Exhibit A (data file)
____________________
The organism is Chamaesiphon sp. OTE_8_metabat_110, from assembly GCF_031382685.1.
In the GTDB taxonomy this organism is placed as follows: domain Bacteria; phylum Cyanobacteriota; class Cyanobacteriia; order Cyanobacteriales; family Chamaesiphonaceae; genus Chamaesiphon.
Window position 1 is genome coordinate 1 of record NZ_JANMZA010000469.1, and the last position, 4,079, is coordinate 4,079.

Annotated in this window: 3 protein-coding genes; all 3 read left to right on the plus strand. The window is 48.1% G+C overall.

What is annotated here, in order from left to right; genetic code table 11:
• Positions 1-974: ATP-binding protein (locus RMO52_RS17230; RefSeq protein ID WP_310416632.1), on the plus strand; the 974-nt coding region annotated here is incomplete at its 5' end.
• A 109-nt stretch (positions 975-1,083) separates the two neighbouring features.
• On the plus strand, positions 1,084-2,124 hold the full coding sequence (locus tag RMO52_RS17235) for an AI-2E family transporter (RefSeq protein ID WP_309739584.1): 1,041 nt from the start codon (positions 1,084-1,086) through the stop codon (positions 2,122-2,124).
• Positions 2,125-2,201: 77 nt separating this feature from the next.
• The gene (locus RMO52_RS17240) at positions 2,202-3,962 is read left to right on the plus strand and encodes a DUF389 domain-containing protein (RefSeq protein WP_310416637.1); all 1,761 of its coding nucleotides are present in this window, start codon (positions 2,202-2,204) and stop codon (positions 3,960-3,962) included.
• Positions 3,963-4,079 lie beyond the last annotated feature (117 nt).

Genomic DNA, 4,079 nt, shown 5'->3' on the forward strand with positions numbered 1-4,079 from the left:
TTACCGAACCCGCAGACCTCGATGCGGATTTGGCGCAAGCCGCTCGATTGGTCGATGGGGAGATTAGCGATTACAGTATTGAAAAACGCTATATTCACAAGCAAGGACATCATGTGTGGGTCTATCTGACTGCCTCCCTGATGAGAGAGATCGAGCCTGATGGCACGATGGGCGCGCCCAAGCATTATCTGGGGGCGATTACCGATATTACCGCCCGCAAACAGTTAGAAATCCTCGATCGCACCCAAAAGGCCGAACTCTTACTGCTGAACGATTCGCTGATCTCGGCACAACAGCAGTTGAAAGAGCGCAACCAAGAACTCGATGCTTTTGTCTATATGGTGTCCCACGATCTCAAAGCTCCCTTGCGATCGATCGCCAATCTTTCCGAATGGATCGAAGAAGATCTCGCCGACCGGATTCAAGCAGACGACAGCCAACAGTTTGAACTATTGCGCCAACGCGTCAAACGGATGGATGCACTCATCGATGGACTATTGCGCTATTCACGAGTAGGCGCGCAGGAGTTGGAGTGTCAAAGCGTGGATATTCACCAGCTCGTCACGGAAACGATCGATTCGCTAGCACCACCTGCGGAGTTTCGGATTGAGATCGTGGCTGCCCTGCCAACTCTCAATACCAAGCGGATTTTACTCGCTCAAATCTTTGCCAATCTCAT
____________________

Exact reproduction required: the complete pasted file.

The organism is Chamaesiphon sp. OTE_8_metabat_110, from assembly GCF_031382685.1.
In the GTDB taxonomy this organism is placed as follows: domain Bacteria; phylum Cyanobacteriota; class Cyanobacteriia; order Cyanobacteriales; family Chamaesiphonaceae; genus Chamaesiphon.
Window position 1 is genome coordinate 1 of record NZ_JANMZA010000469.1, and the last position, 4,079, is coordinate 4,079.

Annotated in this window: 3 protein-coding genes; all 3 read left to right on the plus strand. The window is 48.1% G+C overall.

What is annotated here, in order from left to right; genetic code table 11:
• Positions 1-974: ATP-binding protein (locus RMO52_RS17230; RefSeq protein ID WP_310416632.1), on the plus strand; the 974-nt coding region annotated here is incomplete at its 5' end.
• A 109-nt stretch (positions 975-1,083) separates the two neighbouring features.
• On the plus strand, positions 1,084-2,124 hold the full coding sequence (locus tag RMO52_RS17235) for an AI-2E family transporter (RefSeq protein ID WP_309739584.1): 1,041 nt from the start codon (positions 1,084-1,086) through the stop codon (positions 2,122-2,124).
• Positions 2,125-2,201: 77 nt separating this feature from the next.
• The gene (locus RMO52_RS17240) at positions 2,202-3,962 is read left to right on the plus strand and encodes a DUF389 domain-containing protein (RefSeq protein WP_310416637.1); all 1,761 of its coding nucleotides are present in this window, start codon (positions 2,202-2,204) and stop codon (positions 3,960-3,962) included.
• Positions 3,963-4,079 lie beyond the last annotated feature (117 nt).

Genomic DNA, 4,079 nt, shown 5'->3' on the forward strand with positions numbered 1-4,079 from the left:
TTACCGAACCCGCAGACCTCGATGCGGATTTGGCGCAAGCCGCTCGATTGGTCGATGGGGAGATTAGCGATTACAGTATTGAAAAACGCTATATTCACAAGCAAGGACATCATGTGTGGGTCTATCTGACTGCCTCCCTGATGAGAGAGATCGAGCCTGATGGCACGATGGGCGCGCCCAAGCATTATCTGGGGGCGATTACCGATATTACCGCCCGCAAACAGTTAGAAATCCTCGATCGCACCCAAAAGGCCGAACTCTTACTGCTGAACGATTCGCTGATCTCGGCACAACAGCAGTTGAAAGAGCGCAACCAAGAACTCGATGCTTTTGTCTATATGGTGTCCCACGATCTCAAAGCTCCCTTGCGATCGATCGCCAATCTTTCCGAATGGATCGAAGAAGATCTCGCCGACCGGATTCAAGCAGACGACAGCCAACAGTTTGAACTATTGCGCCAACGCGTCAAACGGATGGATGCACTCATCGATGGACTATTGCGCTATTCACGAGTAGGCGCGCAGGAGTTGGAGTGTCAAAGCGTGGATATTCACCAGCTCGTCACGGAAACGATCGATTCGCTAGCACCACCTGCGGAGTTTCGGATTGAGATCGTGGCTGCCCTGCCAACTCTCAATACCAAGCGGATTTTACTCGCTCAAATCTTTGCCAATCTCAT